Aside from the four NBA All-Star appearances, Marion was also a two time All-NBA Third Team selection (2005-06). He never brought a title to Phoenix, but he eventually earned a ring for himself with the Dallas Mavericks in 2011, when he was well past his prime.
Marion played for the Heat, Mavs, Toronto Raptors and now the Cleveland Cavaliers, but never reached his peak statistically like he did in Phoenix.
Having an NBA championship to his name certainly helps his case for the Hall of Fame. Marion wasn’t a driving force on that Mavs team, but he wasn’t a washed-up veteran who simply rode the bench either.
The Matrix averaged 12.5 points, 6.9 rebounds, and 1.2 assists per game while shooting 52 percent from the floor that championship season. He also played superb defense throughout the postseason, guarding everyone from Brandon Roy to Kobe Bryant to Kevin Durant to Dwyane Wade to LeBron James en route to the title.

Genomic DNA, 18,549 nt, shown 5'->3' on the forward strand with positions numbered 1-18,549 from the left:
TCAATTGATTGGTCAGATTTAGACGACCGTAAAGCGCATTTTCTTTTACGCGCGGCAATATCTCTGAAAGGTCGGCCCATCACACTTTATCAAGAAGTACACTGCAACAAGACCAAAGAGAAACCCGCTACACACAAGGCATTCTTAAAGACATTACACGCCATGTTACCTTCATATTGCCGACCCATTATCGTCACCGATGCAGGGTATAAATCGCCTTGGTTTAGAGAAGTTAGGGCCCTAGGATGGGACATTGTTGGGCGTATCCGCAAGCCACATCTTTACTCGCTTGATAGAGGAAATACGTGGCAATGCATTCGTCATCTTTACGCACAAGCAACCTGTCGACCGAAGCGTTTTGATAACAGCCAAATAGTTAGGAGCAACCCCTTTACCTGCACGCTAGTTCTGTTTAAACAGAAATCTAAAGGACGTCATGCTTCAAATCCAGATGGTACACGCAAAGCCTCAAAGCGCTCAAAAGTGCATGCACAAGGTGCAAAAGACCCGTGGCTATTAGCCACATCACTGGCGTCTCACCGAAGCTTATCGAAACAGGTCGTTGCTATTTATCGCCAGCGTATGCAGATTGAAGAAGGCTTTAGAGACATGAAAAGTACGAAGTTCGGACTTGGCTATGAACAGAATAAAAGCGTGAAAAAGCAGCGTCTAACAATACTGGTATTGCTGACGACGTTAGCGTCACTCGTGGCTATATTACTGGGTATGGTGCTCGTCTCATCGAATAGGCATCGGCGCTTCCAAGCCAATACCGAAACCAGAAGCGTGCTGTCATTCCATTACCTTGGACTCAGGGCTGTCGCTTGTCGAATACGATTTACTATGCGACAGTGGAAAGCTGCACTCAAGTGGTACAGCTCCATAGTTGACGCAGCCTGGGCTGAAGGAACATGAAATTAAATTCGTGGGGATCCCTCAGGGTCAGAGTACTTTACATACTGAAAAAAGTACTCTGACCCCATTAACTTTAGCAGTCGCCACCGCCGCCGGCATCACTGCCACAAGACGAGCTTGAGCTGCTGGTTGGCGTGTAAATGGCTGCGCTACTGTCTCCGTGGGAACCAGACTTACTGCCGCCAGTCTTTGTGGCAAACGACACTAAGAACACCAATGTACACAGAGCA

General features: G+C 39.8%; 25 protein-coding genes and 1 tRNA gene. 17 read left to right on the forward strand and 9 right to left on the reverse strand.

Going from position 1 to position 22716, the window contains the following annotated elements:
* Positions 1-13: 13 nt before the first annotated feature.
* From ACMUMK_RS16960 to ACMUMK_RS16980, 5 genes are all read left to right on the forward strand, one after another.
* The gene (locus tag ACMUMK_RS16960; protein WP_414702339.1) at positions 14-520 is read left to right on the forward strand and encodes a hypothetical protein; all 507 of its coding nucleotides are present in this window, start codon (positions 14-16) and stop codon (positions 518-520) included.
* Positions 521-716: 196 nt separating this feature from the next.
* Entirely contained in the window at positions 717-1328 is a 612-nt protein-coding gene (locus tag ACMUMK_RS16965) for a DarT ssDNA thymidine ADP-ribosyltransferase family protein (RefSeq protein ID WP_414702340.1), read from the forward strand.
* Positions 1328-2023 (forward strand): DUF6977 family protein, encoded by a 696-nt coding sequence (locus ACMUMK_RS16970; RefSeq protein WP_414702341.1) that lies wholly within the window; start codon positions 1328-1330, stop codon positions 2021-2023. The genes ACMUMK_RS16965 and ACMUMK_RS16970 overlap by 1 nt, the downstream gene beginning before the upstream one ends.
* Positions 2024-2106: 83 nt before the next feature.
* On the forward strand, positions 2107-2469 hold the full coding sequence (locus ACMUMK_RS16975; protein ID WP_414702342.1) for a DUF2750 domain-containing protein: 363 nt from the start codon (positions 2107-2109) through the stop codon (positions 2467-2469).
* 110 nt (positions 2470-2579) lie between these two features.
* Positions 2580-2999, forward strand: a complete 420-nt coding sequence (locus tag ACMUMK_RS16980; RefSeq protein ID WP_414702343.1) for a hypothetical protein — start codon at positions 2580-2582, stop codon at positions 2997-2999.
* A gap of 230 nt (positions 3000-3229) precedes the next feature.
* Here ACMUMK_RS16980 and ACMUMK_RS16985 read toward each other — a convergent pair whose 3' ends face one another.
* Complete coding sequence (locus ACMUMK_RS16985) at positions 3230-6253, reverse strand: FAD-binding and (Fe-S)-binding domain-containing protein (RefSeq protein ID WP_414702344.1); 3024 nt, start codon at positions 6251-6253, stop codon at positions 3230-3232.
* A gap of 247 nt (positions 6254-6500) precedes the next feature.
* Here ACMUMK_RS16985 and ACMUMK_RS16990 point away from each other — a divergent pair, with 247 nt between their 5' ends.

Marion is without question one of the most versatile and well-balanced players the NBA has ever seen, even if his ugly jump shot and waning athleticism in his later years have made some forget. He never won a title in his prime, but he’s racked up some pretty remarkable numbers over his 15-year career.
According to Basketball-Reference.com, Marion is one of only four players in NBA history to tally at least 17,000 points, 10,000 rebounds, 1,500 steals and 1,000 blocks. The other three? Karl Malone, Hakeem Olajuwon and Kevin Garnett. Two of those are already in the Hall of Fame, and KG will be a First Ballot Hall of Famer as soon as he’s eligible.
Next: Similar Cases